1 Reply
        1. re: DiveFan
          hill food May 9, 2008 10:03 PM

          good point DF, I had to look at the dates, but insane prices on EVERYTHING are a current topic (and even more topical), a lot is due to the cost of oil and the diversion of agriculture from food towards methanol.

          but comfy shoes can be so expensive.

        2. g
          goodspirit May 8, 2008 11:40 AM

          I find cheese reasonable and on sale. I found it for around $3 a pound this week
          check the grocery ads and delis and stock up when its on sale some cheese
          you can freeze and it keeps just fine.

          1. blue room Jan 16, 2007 07:57 PM

            Ok, today I saw .58 pound of St. Andre cheese for $8.69 at the Wild Oats store in Salt Lake City. Is this comparable to other parts of the country?

            1. h
              Howard_2 Dec 26, 2006 12:25 PM

              Cheesemonger, your ideas re distribution make sense.

              I wonder, however, if another aspect might not be pricing specifically intended to present certain cheese as luxury items.

              Also, I would think that by now the folks in the Cache valley would have grasped the idea that you can sell certain kinds of cheese--blue cheese, ripened (brie etc), swiss-type cheese--for much more than you can sell munster or other "commodity cheese". Not only that, but with the reputation of the population of Utah as hard workers, you'd think they could try to build a reputation as a world-class cheese center. (Tho that might go against some other ideas that I see prevalent in Utah.)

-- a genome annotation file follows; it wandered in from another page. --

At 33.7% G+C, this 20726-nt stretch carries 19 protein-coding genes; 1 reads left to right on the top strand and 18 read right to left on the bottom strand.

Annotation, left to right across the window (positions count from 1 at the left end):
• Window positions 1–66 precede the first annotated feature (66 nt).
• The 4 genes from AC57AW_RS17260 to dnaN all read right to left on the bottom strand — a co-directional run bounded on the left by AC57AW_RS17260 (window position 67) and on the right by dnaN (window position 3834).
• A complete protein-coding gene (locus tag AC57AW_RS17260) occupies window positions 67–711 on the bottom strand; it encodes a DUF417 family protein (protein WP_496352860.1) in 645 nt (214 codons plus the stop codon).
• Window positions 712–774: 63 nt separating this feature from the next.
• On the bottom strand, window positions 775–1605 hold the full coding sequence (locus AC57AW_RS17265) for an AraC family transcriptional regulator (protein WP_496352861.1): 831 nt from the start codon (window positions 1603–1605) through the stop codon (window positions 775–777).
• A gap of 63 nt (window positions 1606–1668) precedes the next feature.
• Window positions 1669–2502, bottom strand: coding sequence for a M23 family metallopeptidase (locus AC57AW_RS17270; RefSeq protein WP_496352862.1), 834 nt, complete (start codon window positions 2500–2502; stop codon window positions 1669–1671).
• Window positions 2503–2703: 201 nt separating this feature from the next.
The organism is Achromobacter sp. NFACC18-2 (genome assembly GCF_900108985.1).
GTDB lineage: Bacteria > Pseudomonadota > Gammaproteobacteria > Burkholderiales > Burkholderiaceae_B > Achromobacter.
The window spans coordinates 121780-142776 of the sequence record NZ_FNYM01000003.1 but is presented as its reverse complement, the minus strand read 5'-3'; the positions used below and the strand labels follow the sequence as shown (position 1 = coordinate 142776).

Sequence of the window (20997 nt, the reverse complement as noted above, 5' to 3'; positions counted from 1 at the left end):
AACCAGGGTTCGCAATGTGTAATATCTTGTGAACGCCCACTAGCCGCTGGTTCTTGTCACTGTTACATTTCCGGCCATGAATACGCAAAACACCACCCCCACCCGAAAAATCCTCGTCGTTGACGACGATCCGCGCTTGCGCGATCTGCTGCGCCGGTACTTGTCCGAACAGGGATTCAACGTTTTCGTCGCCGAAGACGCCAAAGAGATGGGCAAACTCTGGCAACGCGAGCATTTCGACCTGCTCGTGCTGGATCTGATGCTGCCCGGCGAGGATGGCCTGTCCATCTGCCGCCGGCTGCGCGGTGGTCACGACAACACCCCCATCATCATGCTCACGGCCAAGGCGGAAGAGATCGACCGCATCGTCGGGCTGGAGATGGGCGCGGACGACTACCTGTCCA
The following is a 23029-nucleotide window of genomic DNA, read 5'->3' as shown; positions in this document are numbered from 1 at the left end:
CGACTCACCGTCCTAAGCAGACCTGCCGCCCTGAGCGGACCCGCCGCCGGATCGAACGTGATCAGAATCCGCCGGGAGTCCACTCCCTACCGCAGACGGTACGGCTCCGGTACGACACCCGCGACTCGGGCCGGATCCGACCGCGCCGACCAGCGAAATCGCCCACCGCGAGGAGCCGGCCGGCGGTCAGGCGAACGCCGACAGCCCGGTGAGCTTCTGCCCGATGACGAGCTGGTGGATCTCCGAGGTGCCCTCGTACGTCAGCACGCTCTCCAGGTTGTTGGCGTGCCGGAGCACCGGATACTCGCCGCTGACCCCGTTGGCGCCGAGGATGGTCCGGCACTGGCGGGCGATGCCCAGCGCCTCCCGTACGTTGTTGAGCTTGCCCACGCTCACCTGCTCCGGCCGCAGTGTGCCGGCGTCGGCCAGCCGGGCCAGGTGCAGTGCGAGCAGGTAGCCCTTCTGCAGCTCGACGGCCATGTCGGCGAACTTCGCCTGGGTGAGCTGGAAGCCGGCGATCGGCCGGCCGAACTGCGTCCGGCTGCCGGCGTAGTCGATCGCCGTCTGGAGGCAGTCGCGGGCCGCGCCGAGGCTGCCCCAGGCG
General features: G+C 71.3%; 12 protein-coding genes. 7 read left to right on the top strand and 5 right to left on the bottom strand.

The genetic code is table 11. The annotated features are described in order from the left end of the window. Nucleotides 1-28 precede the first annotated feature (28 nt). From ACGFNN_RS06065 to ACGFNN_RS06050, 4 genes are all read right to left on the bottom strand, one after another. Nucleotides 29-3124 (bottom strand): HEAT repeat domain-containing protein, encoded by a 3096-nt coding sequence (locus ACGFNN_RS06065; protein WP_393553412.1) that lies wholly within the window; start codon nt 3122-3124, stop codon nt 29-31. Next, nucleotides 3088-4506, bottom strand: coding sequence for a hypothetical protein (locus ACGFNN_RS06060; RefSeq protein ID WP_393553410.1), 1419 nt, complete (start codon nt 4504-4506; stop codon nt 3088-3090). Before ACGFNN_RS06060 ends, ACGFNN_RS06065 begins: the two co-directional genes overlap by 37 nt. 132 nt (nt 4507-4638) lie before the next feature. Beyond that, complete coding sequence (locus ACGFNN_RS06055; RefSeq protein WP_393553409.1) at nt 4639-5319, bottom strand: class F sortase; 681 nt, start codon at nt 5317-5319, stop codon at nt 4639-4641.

1. c
                cheesemonger Dec 25, 2006 07:46 PM

                yes, it's transport costs. In much of the middle of the country, there aren't even any decent distributors, so for the most part, everything is flown or shipped in, which greatly adds to the cost.

                Also, since local distribution is lacking in the middle of the country (this I know lots about), the trajectory of your WI brie probably is not WI-> UT, but rather WI -> NY (or CA)-> UT. This could even be true of something made in CO.... it can't just pop over the hills to UT, but has to go through the available distribution channels, which aren't always a straight line.

                To say nothing of the import stuff. It costs quite a bit of $$ to drive/fly a chesse imported into NY from Europe to SLC.

                1 Reply
                1. re: cheesemonger
                  u
                  uptown jimmy Jan 16, 2007 08:00 PM

                  To paraphrase, you live, as we used to say in rural NC, in the middle of nowhere! ;)

                2. c
                  cheesehead in recovery Dec 25, 2006 04:47 PM

                  I used to visit SLC (relatives lived there for 4 decades....
                  I do recall that food in geneal was very expensive out there...our theory was transportation costs....